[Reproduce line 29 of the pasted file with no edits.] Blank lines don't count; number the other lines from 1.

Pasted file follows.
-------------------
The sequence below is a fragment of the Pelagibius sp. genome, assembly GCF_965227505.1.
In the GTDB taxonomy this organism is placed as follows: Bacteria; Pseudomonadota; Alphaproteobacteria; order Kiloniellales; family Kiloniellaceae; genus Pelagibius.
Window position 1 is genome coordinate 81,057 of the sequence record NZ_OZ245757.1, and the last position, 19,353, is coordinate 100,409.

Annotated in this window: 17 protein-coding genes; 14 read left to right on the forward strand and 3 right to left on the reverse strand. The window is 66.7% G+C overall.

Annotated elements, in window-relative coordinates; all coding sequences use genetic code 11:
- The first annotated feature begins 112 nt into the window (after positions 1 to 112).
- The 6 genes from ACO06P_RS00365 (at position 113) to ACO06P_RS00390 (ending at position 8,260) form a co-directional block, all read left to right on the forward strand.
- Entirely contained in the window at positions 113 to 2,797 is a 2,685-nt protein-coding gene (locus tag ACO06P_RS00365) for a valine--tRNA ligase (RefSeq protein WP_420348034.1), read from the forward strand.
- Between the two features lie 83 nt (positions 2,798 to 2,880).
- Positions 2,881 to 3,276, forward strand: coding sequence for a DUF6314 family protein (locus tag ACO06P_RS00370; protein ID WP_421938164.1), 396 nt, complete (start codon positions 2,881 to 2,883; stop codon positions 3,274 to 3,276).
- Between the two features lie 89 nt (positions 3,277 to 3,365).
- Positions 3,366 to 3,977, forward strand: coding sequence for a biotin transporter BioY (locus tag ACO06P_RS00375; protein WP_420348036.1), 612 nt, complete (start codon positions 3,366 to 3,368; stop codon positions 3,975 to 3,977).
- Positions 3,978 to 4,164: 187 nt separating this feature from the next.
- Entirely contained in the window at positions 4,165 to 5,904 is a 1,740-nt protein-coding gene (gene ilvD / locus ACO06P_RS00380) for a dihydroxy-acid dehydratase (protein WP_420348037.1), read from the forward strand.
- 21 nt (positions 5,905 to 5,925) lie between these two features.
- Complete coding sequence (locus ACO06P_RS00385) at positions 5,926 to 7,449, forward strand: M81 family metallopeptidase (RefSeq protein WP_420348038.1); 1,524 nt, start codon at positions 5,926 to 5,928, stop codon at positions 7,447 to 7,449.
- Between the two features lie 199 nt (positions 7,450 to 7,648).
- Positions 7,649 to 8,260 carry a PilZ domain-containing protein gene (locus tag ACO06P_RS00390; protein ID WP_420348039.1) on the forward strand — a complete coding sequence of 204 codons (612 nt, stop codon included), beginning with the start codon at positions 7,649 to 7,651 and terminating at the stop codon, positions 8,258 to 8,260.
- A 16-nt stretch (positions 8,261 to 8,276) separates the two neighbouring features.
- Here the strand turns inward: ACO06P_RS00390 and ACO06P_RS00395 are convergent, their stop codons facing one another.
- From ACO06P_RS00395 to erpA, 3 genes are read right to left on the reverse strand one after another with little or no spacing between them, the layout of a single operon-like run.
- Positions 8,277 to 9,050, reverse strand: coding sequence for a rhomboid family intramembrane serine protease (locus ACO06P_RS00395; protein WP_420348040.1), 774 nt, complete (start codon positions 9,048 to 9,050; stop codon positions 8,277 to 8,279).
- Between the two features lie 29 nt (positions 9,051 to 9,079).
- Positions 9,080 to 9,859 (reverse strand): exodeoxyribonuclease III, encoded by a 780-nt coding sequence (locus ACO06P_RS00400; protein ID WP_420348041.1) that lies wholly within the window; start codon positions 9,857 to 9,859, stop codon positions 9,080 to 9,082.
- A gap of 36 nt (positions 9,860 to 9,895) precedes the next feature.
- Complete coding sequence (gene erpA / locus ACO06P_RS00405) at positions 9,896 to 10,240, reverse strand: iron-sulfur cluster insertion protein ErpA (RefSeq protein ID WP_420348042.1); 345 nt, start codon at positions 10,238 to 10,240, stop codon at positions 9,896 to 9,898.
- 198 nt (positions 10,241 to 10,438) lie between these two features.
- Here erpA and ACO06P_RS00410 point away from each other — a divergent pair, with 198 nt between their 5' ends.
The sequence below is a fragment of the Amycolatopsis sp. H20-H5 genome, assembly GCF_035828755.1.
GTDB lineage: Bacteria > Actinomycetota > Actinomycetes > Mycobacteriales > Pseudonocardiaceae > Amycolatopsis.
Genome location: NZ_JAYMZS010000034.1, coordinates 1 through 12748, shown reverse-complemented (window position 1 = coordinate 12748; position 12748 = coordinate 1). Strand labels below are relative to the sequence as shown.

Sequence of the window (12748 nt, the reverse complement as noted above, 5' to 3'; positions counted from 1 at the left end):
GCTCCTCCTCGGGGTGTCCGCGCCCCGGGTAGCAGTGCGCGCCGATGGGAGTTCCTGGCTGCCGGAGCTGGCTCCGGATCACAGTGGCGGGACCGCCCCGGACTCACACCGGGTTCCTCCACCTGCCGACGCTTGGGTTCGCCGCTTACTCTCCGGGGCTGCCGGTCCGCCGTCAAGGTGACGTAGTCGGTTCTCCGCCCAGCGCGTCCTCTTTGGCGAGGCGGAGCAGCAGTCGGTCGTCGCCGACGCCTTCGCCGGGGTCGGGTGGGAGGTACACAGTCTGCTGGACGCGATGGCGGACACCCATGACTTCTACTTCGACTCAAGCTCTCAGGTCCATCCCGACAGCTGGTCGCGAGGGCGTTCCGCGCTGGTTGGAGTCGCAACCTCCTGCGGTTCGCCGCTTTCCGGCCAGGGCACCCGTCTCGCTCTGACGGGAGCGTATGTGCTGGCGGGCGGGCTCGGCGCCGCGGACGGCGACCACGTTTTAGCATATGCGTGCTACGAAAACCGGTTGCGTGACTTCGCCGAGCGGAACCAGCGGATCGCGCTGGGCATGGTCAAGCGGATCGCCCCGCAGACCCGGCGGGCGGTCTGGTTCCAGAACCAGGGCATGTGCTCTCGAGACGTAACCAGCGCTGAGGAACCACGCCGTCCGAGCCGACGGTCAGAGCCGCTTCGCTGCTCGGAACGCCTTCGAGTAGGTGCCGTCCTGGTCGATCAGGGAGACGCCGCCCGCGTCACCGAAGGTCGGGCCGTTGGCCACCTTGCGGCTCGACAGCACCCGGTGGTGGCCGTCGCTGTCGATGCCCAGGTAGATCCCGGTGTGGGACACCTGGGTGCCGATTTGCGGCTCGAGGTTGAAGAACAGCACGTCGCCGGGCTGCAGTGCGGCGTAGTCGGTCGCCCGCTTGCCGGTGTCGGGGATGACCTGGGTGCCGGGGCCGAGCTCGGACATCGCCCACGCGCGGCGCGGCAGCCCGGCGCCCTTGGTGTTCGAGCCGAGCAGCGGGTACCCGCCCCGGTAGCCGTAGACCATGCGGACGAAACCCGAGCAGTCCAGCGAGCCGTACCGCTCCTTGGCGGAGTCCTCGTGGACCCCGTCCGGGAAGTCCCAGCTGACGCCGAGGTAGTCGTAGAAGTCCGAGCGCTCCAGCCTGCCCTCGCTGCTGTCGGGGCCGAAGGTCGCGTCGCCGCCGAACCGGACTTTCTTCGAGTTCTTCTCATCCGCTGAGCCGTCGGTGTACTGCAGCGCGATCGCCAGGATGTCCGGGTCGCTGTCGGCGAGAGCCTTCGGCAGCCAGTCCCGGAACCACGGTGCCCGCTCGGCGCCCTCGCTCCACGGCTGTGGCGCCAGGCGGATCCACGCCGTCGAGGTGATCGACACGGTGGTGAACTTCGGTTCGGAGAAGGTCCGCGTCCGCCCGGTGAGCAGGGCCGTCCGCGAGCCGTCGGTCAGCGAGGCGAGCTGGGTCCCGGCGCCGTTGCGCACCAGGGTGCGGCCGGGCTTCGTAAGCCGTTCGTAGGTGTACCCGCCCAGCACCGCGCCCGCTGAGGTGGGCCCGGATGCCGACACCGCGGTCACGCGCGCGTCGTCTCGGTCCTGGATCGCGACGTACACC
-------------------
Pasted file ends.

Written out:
The sequence below is a fragment of the Amycolatopsis sp. H20-H5 genome, assembly GCF_035828755.1.